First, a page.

Oh geez, you must not get out enough. Ya sure if you only rub shoulders with
educational elete, dey may not haf da type of opinion dat I see at da lumber
yard. I did not mean to call them masses of protoplasm though, as some a dem
are my friends. But I'm pretty sure alot ov'm are cheezeheads though.
>> They are a mass of protoplasm being molded into cheeseheads
>> with a mission of consumption, by a media dedicated to
>> nothing more noble than profit.
>I think consumption comes quite naturally, yet people do think about these
Whether consumption comes naturally or if the consumption paradigm has been
generated by continuous input by a media that has taken over as the main
source of information, entertainment and even nurturing of our children, it
will not be able to be maintained if it violates every rule of
sustainability. It is therefore logical to do everything possible to alter
the consumption paradigm before reality forces painful and costly change.
>> >Taxation is a less intrusive and painful form of
>> >coercion than, say, reeducation camps or
>> >public humiliation.
>> Coersion is nice. The trouble with being nice is you get
>> stomped on by the undying mega oligarchies, know as
>That's a good point that I didn't address, the issue of power and group
>loyalty. Yet I believe that it is possible to coerce groups (corporations)
>too. In fact, it is easier, since corporations are more likely to operate
>on the basis of rational self-interest. I know I am ignoring the
>possibility of distortion of the political will by powerful interests.
I think we agree here entirely. We can show corporations the folly of their
ways, and a better, even more profitable way, and maybe they will take that
path. But that path usually requires long range thinking, and some initial
up-front expenditures. This conflicts directly with the imedeacy of
fudiciary trust. We see consistant choice in favor of fudiciary trust
responsibilities rather than the long range sustainable choice.
>> Holding accountable, is a more direct
>> means of assessing costs of irresponsible behavior.
>Don't you think it is better to devise incentives for good behavior than to
>plan to simply pick up the pieces after the fact? IMO responsible behavior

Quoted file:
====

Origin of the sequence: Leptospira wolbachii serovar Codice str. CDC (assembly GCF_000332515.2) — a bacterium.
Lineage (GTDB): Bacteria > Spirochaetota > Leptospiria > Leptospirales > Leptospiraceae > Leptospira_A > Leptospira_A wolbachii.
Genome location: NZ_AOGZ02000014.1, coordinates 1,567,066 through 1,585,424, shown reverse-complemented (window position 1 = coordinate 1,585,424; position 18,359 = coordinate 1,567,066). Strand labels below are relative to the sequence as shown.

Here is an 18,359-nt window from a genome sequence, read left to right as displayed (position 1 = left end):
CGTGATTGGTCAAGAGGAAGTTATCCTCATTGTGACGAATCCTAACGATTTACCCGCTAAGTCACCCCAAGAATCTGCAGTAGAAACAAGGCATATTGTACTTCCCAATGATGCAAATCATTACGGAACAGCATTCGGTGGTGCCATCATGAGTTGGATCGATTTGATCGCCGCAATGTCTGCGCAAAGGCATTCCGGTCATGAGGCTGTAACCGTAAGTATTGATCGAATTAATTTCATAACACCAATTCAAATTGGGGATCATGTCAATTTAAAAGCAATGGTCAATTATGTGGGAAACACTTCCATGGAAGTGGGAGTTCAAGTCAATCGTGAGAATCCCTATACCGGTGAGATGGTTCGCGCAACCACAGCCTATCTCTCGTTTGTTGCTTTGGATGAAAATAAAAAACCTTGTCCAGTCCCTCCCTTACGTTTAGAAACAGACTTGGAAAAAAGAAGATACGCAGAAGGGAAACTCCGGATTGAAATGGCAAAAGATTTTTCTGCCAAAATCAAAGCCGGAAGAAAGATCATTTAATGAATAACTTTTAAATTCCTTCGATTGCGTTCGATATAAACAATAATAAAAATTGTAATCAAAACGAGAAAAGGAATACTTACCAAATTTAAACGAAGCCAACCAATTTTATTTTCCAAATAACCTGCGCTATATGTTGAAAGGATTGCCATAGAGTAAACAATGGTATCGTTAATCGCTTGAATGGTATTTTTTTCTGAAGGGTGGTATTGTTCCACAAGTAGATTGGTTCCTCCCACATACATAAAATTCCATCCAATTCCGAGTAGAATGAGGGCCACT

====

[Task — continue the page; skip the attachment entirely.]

>should be publicly defined when possible, and incentives for such behavior
>hammered out politically.
I think it would be great to devise incentives for good behavior. I think we
should carry a big stick too.
>> IMO costs need to be assessed for all the 'externalilities'
>> of those benefitting from our socialistic/capitalistic society.
>I agree. But setting the prices of the externalities is a difficult
>political problem. It seems like people tend to set the price too low. Or
>maybe they just ignore the whole issue, which amounts to the same thing.
Yes...why is that? What cause such continous, inadaquate assessments of an
externalizrd cost? How can we fix that?
>> We will not be a true capitalistic society until the leeches
>> are held accountable for the responsibilities that
>> are inhierent in a true capitalistic society.
>Could you define in a few sentences, what are the responsibilities of
>corporations in a "true capitalistic society"? Are the responsibilities you
>list below what you have in mind?
Yes, there may be more. I have never really studied it. I never went to
school to research in depth, the criteria of capitalism. I must admit that
these ideas are mine based on the simple logic of sustainability. But they
are true, nonetheless.
>> Responsibilities like cleaning up after yourself, not
>> impinging on the rights of others,
>These are the things I find most difficult to instill in my children, along
>with being polite and respectful.
Do they watch much TV? Are children naturally like that, or do they emulate
the behavior they see modeled around them. I think the TV media, which
thouroughly permeates our culture, models incedibly negative behaviors. It
also has a mission to sell as much as possible.
>> ... and treating the natural capital of the land as an asset
>> to be counted on ledger are a few that come to mind.
>I agree, but no one is going to do that if prices have not been established
>for "natural capital".
We will probably be debating the issue until most of the natural capital is